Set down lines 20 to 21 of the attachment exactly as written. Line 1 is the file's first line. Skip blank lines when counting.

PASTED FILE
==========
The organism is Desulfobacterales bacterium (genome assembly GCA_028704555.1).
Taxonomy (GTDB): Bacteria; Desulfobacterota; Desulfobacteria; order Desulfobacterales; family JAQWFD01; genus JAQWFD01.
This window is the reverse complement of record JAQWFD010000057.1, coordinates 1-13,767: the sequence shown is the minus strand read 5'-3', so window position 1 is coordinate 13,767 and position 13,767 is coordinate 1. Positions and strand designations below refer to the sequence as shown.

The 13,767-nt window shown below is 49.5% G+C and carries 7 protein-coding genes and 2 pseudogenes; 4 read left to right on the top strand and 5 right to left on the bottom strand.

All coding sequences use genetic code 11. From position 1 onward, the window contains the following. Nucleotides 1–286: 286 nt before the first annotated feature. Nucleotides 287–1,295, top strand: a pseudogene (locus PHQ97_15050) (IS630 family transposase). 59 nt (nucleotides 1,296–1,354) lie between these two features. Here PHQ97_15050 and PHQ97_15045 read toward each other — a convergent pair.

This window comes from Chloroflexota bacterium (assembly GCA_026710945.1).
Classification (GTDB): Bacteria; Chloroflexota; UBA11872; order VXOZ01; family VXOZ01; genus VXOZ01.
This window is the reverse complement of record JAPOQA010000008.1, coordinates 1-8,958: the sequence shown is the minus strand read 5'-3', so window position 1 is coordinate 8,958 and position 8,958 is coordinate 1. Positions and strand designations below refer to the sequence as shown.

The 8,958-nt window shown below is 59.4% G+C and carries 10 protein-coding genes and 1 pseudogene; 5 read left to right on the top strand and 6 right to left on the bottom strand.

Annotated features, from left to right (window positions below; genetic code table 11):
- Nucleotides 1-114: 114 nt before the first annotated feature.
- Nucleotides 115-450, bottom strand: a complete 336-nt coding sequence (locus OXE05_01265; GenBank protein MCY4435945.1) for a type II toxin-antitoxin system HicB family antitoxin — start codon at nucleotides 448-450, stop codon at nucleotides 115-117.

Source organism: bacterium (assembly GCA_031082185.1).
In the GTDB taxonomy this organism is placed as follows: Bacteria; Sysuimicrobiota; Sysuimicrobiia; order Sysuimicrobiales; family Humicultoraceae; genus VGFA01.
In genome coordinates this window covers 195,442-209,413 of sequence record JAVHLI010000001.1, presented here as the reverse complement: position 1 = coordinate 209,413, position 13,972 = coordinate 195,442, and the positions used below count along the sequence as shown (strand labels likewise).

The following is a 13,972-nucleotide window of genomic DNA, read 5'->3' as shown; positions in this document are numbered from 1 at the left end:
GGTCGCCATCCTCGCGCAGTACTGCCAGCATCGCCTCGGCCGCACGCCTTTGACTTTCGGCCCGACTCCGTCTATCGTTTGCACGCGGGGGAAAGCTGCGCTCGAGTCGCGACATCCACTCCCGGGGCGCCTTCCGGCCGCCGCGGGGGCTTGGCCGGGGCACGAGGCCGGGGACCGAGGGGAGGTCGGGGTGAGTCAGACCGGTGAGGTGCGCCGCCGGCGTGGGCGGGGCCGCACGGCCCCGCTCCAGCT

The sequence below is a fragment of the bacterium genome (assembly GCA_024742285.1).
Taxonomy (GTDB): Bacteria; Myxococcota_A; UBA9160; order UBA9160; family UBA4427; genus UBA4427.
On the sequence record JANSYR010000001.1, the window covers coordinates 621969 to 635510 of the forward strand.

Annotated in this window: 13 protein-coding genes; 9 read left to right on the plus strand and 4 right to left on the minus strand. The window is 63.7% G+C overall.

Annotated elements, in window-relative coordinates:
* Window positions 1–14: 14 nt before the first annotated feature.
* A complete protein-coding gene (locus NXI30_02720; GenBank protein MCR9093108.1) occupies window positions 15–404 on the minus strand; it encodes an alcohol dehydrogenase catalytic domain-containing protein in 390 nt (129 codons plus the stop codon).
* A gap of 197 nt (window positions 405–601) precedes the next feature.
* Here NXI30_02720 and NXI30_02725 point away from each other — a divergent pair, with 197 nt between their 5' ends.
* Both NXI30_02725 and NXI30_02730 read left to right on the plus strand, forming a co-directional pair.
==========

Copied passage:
On the sequence record JANSYR010000001.1, the window covers coordinates 621969 to 635510 of the forward strand.

Annotated in this window: 13 protein-coding genes; 9 read left to right on the plus strand and 4 right to left on the minus strand. The window is 63.7% G+C overall.